My love for food has inspired me to explore and learn diverse kinds of dishes. I am no chef but I do my best to learn everything I can, especially when it comes to different ways to cook food, particularly meat. At first, I thought searing and broiling were just the same, but boy, was I wrong.
Searing is a method of cooking where the food (most of the time meat) is cooked at a very high temperature in a pan with little oil. The point of searing is to develop a caramelised crust and turn the meat dark brown without thoroughly cooking it. However, it is still different from browning, wherein it only lightly cooks the food or meat’s outside.
But there is more to searing than developing crust and giving the food a dark brown colour.
Why Sear Food?
Many are asking why sear food first instead of creating the crust and dark brown colour in the latter part of cooking. I used to ask the same question but I have learned that searing is more than that; it is actually about developing more flavour on the food.
By searing the meat first, the crust’s caramelised flavours give the meat and the overall dish an “umami” or savoury flavour. As always, curiosity got the best of me and I tried cooking the same dish – one without searing and the other I seared it first. I wanted to know if there would be a big difference in terms of flavour.
To my surprise, the one where I took an extra step of searing resulted in a more flavourful dish. While the other dish didn’t turn out bad, I feel that something is lacking in flavour. So, if you ask me, taking that extra step is all worth it.
By the way, I also learned that searing has nothing to do with sealing in juices or making the meat more tender. It’s all about adding more flavour to the food.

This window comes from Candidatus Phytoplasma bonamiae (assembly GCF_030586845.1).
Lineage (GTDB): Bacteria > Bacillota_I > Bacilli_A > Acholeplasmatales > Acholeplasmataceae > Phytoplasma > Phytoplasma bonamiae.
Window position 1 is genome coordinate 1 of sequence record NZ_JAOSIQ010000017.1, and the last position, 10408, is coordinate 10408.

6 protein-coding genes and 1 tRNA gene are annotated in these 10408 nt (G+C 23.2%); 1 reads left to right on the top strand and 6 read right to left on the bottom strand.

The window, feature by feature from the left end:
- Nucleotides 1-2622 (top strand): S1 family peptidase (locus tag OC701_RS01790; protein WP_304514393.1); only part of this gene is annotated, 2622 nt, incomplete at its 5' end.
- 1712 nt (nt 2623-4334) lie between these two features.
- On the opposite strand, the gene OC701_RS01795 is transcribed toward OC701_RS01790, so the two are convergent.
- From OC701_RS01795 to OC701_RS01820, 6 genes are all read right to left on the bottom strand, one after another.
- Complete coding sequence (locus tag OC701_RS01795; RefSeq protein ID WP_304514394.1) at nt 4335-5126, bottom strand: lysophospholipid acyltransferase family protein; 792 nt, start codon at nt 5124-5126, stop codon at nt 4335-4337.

How To Sear Meat
As mentioned earlier, searing is cooking meat over high heat. To do this, get a pan and add a very small amount of oil. Put your stove in high heat.
To find out if the pan and oil are hot enough, try sprinkling some water into it with your hands. If the water immediately evaporates as it touches the pan, you can start adding the meat.
How you place the meat on the pan is also important. Place the meat in a single layer and make sure that the pan is not crowded. If you crowd the pan with meat, it will get watery, and you will not achieve the dark brown and crusty outside.
Allow the meat to sizzle for a few minutes. Do not move the meat. You’ll know the meat is ready to be flipped over when you can easily release it from the pan and the bottom of the meat has a dark brown crust. Do the same thing on the other side and for the remaining meats.
Tips on Searing
To get the best results, here are some searing tips to remember.
Let Meat Sit at Room Temperature
Don’t sear meat right after taking it out of the fridge. Let it sit at room temperature first to allow its natural moisture to be reabsorbed.
Remove Extra Moisture
Using a paper towel, pat down the meat’s surface to get rid of excess moisture. Leaving the extra moisture on the meat may result in steaming and prevent the meat from getting brown.
Put Salt Before Searing
Don’t add salt in between searing but rather at least an hour before or right before searing. Putting salt in between may pull moisture from the meat. However, if the meat has been marinated or brined, you don’t need to add salt.
Also, be careful if the marinade has sugar as it can quickly burn in a very hot pan. To take off extra marinade, pat-drying with paper towels will do.
Add Black Pepper After
Never add the black pepper before you sear the meat, but do it after. It may cause the meat to taste bitter as it burns easily in searing temperatures.
Don’t Use Butter
Don’t use butter as grease or other oils such as olive oil that burn and smoke at very high temperatures. Peanut oil or vegetable are great options. However, if the meat has fat, there is no need to add extra fat or grease.
Start with the Fattiest Side
When searing, look for the part where the meat has the most meat. Place that part side down. When searing chicken, start with the skin-side down. Let the meat sear undisturbed until it is ready to be flipped. Flip the meat and sear the other side.